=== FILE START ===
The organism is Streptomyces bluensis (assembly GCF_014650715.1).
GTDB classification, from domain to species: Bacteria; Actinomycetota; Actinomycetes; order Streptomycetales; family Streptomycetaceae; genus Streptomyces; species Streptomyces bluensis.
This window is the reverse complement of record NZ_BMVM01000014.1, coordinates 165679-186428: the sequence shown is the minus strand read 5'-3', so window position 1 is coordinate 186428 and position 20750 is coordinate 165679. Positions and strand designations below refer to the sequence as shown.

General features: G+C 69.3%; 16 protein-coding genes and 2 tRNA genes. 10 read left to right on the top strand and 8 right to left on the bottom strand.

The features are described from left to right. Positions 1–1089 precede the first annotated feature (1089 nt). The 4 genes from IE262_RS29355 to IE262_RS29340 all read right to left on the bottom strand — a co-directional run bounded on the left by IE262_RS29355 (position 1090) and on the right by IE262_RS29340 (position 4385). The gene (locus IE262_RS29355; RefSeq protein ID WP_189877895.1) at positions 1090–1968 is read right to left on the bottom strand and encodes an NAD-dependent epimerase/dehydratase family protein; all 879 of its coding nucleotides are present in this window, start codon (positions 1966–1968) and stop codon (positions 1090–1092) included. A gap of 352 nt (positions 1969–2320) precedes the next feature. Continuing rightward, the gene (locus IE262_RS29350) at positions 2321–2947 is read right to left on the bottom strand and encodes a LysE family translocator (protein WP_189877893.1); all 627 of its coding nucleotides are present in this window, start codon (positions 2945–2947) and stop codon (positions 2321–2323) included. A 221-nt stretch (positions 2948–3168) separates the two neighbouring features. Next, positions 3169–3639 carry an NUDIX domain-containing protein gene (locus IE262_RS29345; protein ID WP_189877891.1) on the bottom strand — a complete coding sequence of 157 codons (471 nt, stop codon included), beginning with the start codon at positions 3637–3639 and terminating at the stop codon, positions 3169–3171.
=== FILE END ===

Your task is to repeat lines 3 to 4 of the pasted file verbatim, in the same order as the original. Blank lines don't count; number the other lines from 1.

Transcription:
This window is the reverse complement of record NZ_BMVM01000014.1, coordinates 165679-186428: the sequence shown is the minus strand read 5'-3', so window position 1 is coordinate 186428 and position 20750 is coordinate 165679. Positions and strand designations below refer to the sequence as shown.

General features: G+C 69.3%; 16 protein-coding genes and 2 tRNA genes. 10 read left to right on the top strand and 8 right to left on the bottom strand.